Idiom: pour salt in the wound / rub salt into the wound
Other forms: It's common to say "rub salt in the wound," "pour salt in the wound "put salt in the wound." It's equally common to use "into" instead of "in" the wound.
This expression is often used to describe someone who is being intentionally cruel or insensitive by highlighting someone's misfortune or shortcomings, even though they are already aware of the situation.
Have you ever accidentally hurt yourself and then someone else comes along and starts touching the sore spot? That's kind of like what the expression "pour salt in the wound" means.
Imagine you fell and scraped your knee and then someone pointed and laughed at you. When someone is already having a hard time and someone else makes it worse on purpose, that's what we mean by "pouring salt in the wound".
This phrase comes from the literal meaning of the phrase, where salt is used to irritate or cause pain to a wound.
What's a wound?
A wound is an injury to the body, typically involving damage to the skin, tissue, or organs.
Wounds can happen because of accidents, falls, cuts, burns and infections. Wounds can range from minor cuts and bruises to severe injuries that require medical attention.
Whatever the cause, you probably don't want anyone to pour or rub salt in it. Ouch!
— My brother said I didn't make the cheer-leading squad because I’m fat. Talk about pouring salt into the wound.
— He made a huge mistake but please don't criticize him. He's learned the lesson and you’ll only rub salt into the wound.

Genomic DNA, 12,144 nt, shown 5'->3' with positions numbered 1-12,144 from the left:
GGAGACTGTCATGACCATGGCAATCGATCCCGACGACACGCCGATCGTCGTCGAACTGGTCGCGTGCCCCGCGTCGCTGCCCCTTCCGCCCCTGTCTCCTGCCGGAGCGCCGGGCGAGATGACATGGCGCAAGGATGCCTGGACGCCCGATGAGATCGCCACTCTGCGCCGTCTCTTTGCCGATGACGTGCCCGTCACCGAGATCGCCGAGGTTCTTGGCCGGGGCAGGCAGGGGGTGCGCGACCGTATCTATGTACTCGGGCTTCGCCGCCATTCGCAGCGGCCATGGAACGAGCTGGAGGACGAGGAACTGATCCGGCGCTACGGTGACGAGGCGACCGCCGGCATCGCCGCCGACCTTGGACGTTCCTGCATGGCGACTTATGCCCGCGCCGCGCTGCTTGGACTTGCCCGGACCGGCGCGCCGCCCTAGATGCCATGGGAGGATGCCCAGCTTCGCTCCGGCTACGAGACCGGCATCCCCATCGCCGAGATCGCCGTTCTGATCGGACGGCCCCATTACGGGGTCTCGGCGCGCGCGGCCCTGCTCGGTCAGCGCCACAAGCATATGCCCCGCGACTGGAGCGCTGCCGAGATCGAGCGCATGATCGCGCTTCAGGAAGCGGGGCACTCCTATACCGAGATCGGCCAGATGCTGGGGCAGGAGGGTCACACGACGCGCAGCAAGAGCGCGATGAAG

— Did you ever notice how mom never wastes an opportunity to rub salt into the wound?
— My wife didn't want to pour salt in the wound after my daughter got caught shoplifting at the mall. But I was so angry I told her the dress she stole looked horrible on her anyway.
— It was bad enough that his ex-girlfriend broke up with him the week before exams but breaking up by text really rubbed salt in the wound.
— Giving her rapist child visitation rights is rubbing salt in the wound. He should never be allowed to see that child.
— My daughter's so-called friends not only made fun of her for going to our state college but poured salt in the wound teasing her because she can't afford to live on campus.
— I hated my boss but still I'd never rub salt into the wound after someone gets fired. My colleagues on the other hand didn't hesitate to snicker and wave goodbye as he was escorted out of the building.
— To pour salt in the wound, our boss posted photos of his week in Fiji after refusing to let any of us take vacation over the holidays.
— My nose surgery turned out horribly but everyone is pretending it looks great. I know they are trying to make me feel better but it's actually pouring salt into the wound.
— When Maria's relationship ended, her ex-boyfriend started dating her best friend. Maria felt like they were both rubbing salt in the wound by flaunting their relationship in front of her.
— Not only did I get passed over for the promotion at work but my colleague who got promoted keeps mentioning all the perks and benefits of the new job. My dad says I'm being too sensitive but don't you thank that's rubbing salt into the wound?
— Would you believe that the day after my dog died my next door neighbor poured salt in the wound by telling me how their new puppy was the best thing that ever happened to them?
— When Jake's team lost the championship game, his coach yelled him in front of the whole team, pointing out the key mistake he had made. Jake felt like his coach was pouring salt in the wound.
— Jennifer: Oh my God, after Sarah's boyfriend broke up with her, he posted about 20 pictures with his new girlfriend, including captions like "Never been happier." Jane: Why would he rub salt in the wound like that? I hope Sarah no longer follows him on Instagram.
— When Robert's business failed, his banker called him to ask why he couldn't repay the loan. Robert felt like the banker was pouring salt in the wound.
The following expressions convey the idea of making a bad situation worse by adding more pain, humiliation, or discomfort. However, the specific connotations and contexts of each expression may differ slightly:
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